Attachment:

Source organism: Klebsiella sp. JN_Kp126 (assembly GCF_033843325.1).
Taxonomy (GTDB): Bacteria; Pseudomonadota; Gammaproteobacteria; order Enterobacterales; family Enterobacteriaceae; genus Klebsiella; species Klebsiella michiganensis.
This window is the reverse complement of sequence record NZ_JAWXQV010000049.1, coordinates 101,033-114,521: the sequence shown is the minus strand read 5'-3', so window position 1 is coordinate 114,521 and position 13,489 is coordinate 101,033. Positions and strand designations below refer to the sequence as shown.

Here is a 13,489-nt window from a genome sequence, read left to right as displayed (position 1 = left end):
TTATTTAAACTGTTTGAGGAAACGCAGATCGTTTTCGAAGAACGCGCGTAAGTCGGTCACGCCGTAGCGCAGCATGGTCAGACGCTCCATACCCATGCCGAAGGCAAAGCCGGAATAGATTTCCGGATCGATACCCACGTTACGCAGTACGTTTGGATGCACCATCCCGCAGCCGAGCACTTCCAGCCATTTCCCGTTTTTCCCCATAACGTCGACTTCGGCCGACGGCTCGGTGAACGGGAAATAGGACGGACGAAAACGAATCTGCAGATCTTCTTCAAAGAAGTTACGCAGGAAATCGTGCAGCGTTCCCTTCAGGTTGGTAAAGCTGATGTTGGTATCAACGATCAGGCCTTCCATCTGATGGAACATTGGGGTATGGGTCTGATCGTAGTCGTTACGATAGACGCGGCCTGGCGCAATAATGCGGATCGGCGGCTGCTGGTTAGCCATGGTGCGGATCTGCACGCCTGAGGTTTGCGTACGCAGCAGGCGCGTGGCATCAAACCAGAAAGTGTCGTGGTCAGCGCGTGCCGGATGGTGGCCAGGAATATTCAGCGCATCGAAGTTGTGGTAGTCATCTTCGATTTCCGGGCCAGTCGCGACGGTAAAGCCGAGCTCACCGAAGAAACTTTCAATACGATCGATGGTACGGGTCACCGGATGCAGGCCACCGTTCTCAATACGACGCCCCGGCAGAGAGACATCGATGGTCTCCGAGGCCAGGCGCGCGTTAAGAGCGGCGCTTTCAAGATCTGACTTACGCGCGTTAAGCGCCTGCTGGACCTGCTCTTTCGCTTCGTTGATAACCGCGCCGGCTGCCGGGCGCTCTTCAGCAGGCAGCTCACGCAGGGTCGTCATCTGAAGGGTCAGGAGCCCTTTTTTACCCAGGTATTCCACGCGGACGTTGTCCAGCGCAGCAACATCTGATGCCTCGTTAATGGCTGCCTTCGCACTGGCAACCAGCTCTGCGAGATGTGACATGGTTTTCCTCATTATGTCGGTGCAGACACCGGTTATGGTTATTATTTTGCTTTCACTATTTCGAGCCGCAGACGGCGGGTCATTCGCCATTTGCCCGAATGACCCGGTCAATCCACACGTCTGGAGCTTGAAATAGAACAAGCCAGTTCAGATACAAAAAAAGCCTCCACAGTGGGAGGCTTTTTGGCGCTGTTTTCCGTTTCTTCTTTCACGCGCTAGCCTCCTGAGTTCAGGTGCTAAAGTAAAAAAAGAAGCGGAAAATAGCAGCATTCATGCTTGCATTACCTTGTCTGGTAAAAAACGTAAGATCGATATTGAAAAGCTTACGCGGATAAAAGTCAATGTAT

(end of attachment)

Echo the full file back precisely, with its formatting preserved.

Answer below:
Source organism: Klebsiella sp. JN_Kp126 (assembly GCF_033843325.1).
Taxonomy (GTDB): Bacteria; Pseudomonadota; Gammaproteobacteria; order Enterobacterales; family Enterobacteriaceae; genus Klebsiella; species Klebsiella michiganensis.
This window is the reverse complement of sequence record NZ_JAWXQV010000049.1, coordinates 101,033-114,521: the sequence shown is the minus strand read 5'-3', so window position 1 is coordinate 114,521 and position 13,489 is coordinate 101,033. Positions and strand designations below refer to the sequence as shown.

Here is a 13,489-nt window from a genome sequence, read left to right as displayed (position 1 = left end):
TTATTTAAACTGTTTGAGGAAACGCAGATCGTTTTCGAAGAACGCGCGTAAGTCGGTCACGCCGTAGCGCAGCATGGTCAGACGCTCCATACCCATGCCGAAGGCAAAGCCGGAATAGATTTCCGGATCGATACCCACGTTACGCAGTACGTTTGGATGCACCATCCCGCAGCCGAGCACTTCCAGCCATTTCCCGTTTTTCCCCATAACGTCGACTTCGGCCGACGGCTCGGTGAACGGGAAATAGGACGGACGAAAACGAATCTGCAGATCTTCTTCAAAGAAGTTACGCAGGAAATCGTGCAGCGTTCCCTTCAGGTTGGTAAAGCTGATGTTGGTATCAACGATCAGGCCTTCCATCTGATGGAACATTGGGGTATGGGTCTGATCGTAGTCGTTACGATAGACGCGGCCTGGCGCAATAATGCGGATCGGCGGCTGCTGGTTAGCCATGGTGCGGATCTGCACGCCTGAGGTTTGCGTACGCAGCAGGCGCGTGGCATCAAACCAGAAAGTGTCGTGGTCAGCGCGTGCCGGATGGTGGCCAGGAATATTCAGCGCATCGAAGTTGTGGTAGTCATCTTCGATTTCCGGGCCAGTCGCGACGGTAAAGCCGAGCTCACCGAAGAAACTTTCAATACGATCGATGGTACGGGTCACCGGATGCAGGCCACCGTTCTCAATACGACGCCCCGGCAGAGAGACATCGATGGTCTCCGAGGCCAGGCGCGCGTTAAGAGCGGCGCTTTCAAGATCTGACTTACGCGCGTTAAGCGCCTGCTGGACCTGCTCTTTCGCTTCGTTGATAACCGCGCCGGCTGCCGGGCGCTCTTCAGCAGGCAGCTCACGCAGGGTCGTCATCTGAAGGGTCAGGAGCCCTTTTTTACCCAGGTATTCCACGCGGACGTTGTCCAGCGCAGCAACATCTGATGCCTCGTTAATGGCTGCCTTCGCACTGGCAACCAGCTCTGCGAGATGTGACATGGTTTTCCTCATTATGTCGGTGCAGACACCGGTTATGGTTATTATTTTGCTTTCACTATTTCGAGCCGCAGACGGCGGGTCATTCGCCATTTGCCCGAATGACCCGGTCAATCCACACGTCTGGAGCTTGAAATAGAACAAGCCAGTTCAGATACAAAAAAAGCCTCCACAGTGGGAGGCTTTTTGGCGCTGTTTTCCGTTTCTTCTTTCACGCGCTAGCCTCCTGAGTTCAGGTGCTAAAGTAAAAAAAGAAGCGGAAAATAGCAGCATTCATGCTTGCATTACCTTGTCTGGTAAAAAACGTAAGATCGATATTGAAAAGCTTACGCGGATAAAAGTCAATGTAT